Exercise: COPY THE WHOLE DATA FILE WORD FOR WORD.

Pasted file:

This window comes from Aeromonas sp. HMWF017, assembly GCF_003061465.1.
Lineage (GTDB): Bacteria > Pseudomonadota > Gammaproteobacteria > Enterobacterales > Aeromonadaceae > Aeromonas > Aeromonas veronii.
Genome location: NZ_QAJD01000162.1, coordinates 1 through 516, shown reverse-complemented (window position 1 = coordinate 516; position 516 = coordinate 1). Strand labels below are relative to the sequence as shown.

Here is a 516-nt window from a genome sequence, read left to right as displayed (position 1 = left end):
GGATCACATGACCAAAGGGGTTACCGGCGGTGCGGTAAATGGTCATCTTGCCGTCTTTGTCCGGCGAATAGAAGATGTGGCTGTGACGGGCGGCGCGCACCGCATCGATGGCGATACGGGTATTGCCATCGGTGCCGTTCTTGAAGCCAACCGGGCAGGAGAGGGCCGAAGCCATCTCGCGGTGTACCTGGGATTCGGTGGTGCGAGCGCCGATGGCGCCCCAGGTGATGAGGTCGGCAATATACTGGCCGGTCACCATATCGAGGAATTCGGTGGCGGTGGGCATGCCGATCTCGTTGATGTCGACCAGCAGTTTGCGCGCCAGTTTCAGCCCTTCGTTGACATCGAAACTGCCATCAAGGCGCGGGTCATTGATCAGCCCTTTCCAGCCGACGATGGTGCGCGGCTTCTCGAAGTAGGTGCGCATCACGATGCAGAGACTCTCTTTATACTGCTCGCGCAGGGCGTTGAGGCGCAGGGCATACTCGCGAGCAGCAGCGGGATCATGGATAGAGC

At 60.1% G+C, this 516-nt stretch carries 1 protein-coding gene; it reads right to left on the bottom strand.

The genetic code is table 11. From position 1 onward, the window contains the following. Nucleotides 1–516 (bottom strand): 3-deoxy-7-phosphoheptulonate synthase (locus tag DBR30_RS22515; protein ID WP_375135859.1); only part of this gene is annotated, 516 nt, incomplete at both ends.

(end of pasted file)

This window comes from Aeromonas sp. HMWF017, assembly GCF_003061465.1.
Lineage (GTDB): Bacteria > Pseudomonadota > Gammaproteobacteria > Enterobacterales > Aeromonadaceae > Aeromonas > Aeromonas veronii.
Genome location: NZ_QAJD01000162.1, coordinates 1 through 516, shown reverse-complemented (window position 1 = coordinate 516; position 516 = coordinate 1). Strand labels below are relative to the sequence as shown.

Here is a 516-nt window from a genome sequence, read left to right as displayed (position 1 = left end):
GGATCACATGACCAAAGGGGTTACCGGCGGTGCGGTAAATGGTCATCTTGCCGTCTTTGTCCGGCGAATAGAAGATGTGGCTGTGACGGGCGGCGCGCACCGCATCGATGGCGATACGGGTATTGCCATCGGTGCCGTTCTTGAAGCCAACCGGGCAGGAGAGGGCCGAAGCCATCTCGCGGTGTACCTGGGATTCGGTGGTGCGAGCGCCGATGGCGCCCCAGGTGATGAGGTCGGCAATATACTGGCCGGTCACCATATCGAGGAATTCGGTGGCGGTGGGCATGCCGATCTCGTTGATGTCGACCAGCAGTTTGCGCGCCAGTTTCAGCCCTTCGTTGACATCGAAACTGCCATCAAGGCGCGGGTCATTGATCAGCCCTTTCCAGCCGACGATGGTGCGCGGCTTCTCGAAGTAGGTGCGCATCACGATGCAGAGACTCTCTTTATACTGCTCGCGCAGGGCGTTGAGGCGCAGGGCATACTCGCGAGCAGCAGCGGGATCATGGATAGAGC

At 60.1% G+C, this 516-nt stretch carries 1 protein-coding gene; it reads right to left on the bottom strand.

The genetic code is table 11. From position 1 onward, the window contains the following. Nucleotides 1–516 (bottom strand): 3-deoxy-7-phosphoheptulonate synthase (locus tag DBR30_RS22515; protein ID WP_375135859.1); only part of this gene is annotated, 516 nt, incomplete at both ends.